They'd been jackhammering the concrete outside the kitchen door of a corner restaurant all morning, and I got used to that numbing, grating sound. So around midday, when I heard a queerly quiet scraping I thought it might be coming from somewhere in my apartment.
The more I searched for the sound, the more disturbed I grew. It reminded me of the eerie sound a rodent makes gnawing in the walls. Each time I was sure the scraping was coming from the next room or closet, only to find it had moved, like some ghost playing games. I searched my apartment until I was brought to the open window. From there I could see across to the side street, where a man was working on a fresh rectangle of wet concrete, about 6 feet by 9 feet.
One groove bisected the new patch of sidewalk lengthwise, and I watched while the man proceeded to cut the rest of the grid. I was struck first by how he worked alone: focused, silent. He was maybe 6-foot-3, fit, and wearing denim carpenter pants strapped with knee guards and a neon-green, city worker T-shirt.
Soon I understood the tools. There was a two-by-four for marking the lines, a flat metal rectangle with some sort of blade or ridge down its center that he guided along the two-by-four to cut the grooves, and two oblong leveling tools with hand straps that he used to smooth out imperfections and level the surface.
While I watched the man's silent and deliberate movements, the way he carefully graded the edges of each cut with the leveling tool, fanning it out toward the center of the square of new sidewalk in wide circular motions so there were no traces of tool marks, I began to understand things I'd never cared about — for instance, why the grooves are there in the first place.
I watched his body move according to a practiced choreography: squat, reach, lunge, cut, scrape, smooth, reach, rise, hop, squat. Whether he's a man who takes pride in his work or simply knows what's necessary to properly execute a task, the sidewalk appeared slowly and flawlessly.
I was floored that such a thankless job was undertaken with so much care and skill. At one point, when he was on his knees laying out the second cross groove, he answered his cell phone, which was clipped to his waistband. Holding out the phone, he swiped a finger across the screen and put it to his ear. While he talked, he wiped his forehead with his T-shirt. After about 15 seconds, he swiftly returned the phone to its holster and began to cut into the concrete as if the call were another crucial step in his routine.
I thought he must be the type who'd rather work alone and I was right. With a quarter of the work finished, his crew returned with the truck. Suddenly, there also was an electrician's crew and the sidewalk seemed to come alive with pedestrians.
Triggered by these small intrusions, he looked up from his work often. His face showed no sign of emotion, yet he seemed to move with diminished confidence. No less than six workers crowded the new sidewalk. In their commotion, a small piece of plastic tumbled onto the wet concrete, scarring it. I caught my breath; I felt as though I were the man, carefully removing the plastic and smoothing the mark it made.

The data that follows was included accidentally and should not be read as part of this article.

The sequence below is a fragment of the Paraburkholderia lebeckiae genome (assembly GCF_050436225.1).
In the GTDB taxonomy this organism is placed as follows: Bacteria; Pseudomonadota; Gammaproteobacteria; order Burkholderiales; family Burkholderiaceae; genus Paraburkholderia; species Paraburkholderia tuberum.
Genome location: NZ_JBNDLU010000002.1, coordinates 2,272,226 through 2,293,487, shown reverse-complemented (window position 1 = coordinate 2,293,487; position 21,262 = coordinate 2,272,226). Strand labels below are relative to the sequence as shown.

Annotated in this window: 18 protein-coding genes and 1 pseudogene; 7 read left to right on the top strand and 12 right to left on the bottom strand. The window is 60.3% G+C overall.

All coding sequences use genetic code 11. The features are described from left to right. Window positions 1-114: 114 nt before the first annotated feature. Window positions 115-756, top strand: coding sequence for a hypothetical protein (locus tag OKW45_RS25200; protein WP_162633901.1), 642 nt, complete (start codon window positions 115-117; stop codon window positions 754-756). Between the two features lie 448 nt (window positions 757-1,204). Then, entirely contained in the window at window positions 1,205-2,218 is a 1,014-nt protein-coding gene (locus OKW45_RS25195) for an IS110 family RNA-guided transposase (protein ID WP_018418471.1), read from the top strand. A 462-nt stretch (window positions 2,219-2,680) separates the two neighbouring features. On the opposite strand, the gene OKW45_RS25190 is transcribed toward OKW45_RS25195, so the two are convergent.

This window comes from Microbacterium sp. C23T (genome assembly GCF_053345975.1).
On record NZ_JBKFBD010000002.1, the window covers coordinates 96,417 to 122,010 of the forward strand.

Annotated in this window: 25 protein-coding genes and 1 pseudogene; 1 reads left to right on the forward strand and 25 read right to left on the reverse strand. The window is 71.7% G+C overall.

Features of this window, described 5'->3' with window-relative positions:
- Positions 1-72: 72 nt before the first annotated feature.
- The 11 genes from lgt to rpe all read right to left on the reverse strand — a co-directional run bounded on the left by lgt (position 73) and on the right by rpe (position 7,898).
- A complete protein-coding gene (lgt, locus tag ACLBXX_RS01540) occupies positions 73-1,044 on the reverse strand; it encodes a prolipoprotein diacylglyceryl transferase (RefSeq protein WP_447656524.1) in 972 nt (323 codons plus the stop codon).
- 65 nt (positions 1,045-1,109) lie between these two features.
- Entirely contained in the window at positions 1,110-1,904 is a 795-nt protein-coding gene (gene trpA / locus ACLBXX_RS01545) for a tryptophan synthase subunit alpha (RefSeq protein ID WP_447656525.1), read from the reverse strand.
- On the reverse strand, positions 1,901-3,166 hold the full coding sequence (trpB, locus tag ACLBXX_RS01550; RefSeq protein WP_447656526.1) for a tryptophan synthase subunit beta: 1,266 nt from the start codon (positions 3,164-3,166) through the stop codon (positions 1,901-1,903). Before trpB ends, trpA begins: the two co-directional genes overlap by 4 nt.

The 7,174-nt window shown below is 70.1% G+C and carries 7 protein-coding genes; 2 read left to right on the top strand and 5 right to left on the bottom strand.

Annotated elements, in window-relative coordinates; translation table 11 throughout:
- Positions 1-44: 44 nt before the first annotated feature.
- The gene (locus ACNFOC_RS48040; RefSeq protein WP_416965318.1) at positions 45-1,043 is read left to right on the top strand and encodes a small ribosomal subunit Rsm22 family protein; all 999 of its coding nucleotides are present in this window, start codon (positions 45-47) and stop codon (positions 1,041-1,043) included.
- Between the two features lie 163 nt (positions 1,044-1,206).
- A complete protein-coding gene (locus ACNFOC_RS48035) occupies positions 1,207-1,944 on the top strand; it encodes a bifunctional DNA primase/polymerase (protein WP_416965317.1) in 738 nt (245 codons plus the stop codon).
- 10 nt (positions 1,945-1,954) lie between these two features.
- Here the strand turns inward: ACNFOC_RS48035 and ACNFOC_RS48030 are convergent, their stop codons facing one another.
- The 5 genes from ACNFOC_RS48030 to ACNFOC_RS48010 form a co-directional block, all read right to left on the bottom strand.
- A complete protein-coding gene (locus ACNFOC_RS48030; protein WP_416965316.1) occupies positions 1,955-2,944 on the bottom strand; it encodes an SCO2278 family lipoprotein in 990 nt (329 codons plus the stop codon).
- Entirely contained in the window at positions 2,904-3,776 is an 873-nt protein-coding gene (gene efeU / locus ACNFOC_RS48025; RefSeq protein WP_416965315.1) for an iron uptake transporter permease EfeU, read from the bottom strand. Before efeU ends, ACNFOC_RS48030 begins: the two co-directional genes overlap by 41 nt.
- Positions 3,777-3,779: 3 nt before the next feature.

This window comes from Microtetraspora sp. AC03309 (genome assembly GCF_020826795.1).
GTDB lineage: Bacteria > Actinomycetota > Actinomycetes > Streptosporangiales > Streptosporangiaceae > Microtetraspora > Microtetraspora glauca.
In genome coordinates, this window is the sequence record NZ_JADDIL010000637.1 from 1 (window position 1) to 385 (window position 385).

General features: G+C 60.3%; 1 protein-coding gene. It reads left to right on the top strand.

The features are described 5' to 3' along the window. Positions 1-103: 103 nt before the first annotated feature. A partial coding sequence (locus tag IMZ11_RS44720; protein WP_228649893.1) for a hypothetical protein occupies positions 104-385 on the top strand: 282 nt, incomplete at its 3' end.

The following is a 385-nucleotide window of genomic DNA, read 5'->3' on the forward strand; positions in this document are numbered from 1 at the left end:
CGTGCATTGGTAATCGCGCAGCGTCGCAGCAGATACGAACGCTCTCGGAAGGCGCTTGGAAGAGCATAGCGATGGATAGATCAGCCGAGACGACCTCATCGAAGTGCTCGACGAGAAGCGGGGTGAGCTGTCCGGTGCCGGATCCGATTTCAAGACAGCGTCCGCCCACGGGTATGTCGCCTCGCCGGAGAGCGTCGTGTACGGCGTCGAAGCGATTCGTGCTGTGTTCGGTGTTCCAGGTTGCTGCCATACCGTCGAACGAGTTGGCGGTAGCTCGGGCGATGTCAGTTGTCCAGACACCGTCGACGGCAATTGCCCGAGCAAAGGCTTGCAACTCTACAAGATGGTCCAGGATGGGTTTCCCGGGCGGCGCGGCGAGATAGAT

He looked up and his colleagues nodded at the sky: rain. I watched them cover the new sidewalk with a tarp. The others left, but the man arranged traffic cones and caution tape around the area. After dunking his tools in a five gallon bucket, as he'd done while working, he crossed the street, bucket swinging, orange cone over his shoulder, past the first few parked cars, disappearing behind some trees and then between the buildings on Broad Street. I thought the knee pads might be to blame, but when he returned to that corner some 20 minutes later to eat lunch in the restaurant, in his own gray T-shirt, I saw that he walked with a considerable limp, his body appearing far more constricted than while he worked the concrete.
I remained vigilant, staring down at the tarped length of sidewalk, knowing what people only just approaching it would never know — how the sidewalk and the tarp and the caution tape came to be. How a man performing routine maintenance on a public sidewalk could trigger something primal, the recognition of a rare passion evident in the focus that seemed to take over his body — and its limitations — and keep the world still.
I felt a nagging resentment toward the tarp covering his fine work and everything that had conspired to ruin this man's accomplishment. I guessed that a man as practical as he wouldn't be hung up on such things. And, yet, I wanted him to be. He was a man logical, but also compassionate when necessary. The most respectable man on his crew. Holds the record for never having to be called back to fix his work. There's a wife or girlfriend he loves very much, but in some personal, idiosyncratic way I never could imagine. And I want for them not to have children, yet. And I want him to be a man who did his thinking out on the concrete, working out problems as he cut the sidewalk into manageable squares so that water would properly collect in the grooves, ensuring the surface wouldn't crack as easily and water wouldn't stand in puddles. S
Leia Darwish is a second year master of fine arts candidate in poetry at Virginia Commonwealth University, where she is the lead associate editor of Blackbird, an online journal of literature and the arts.
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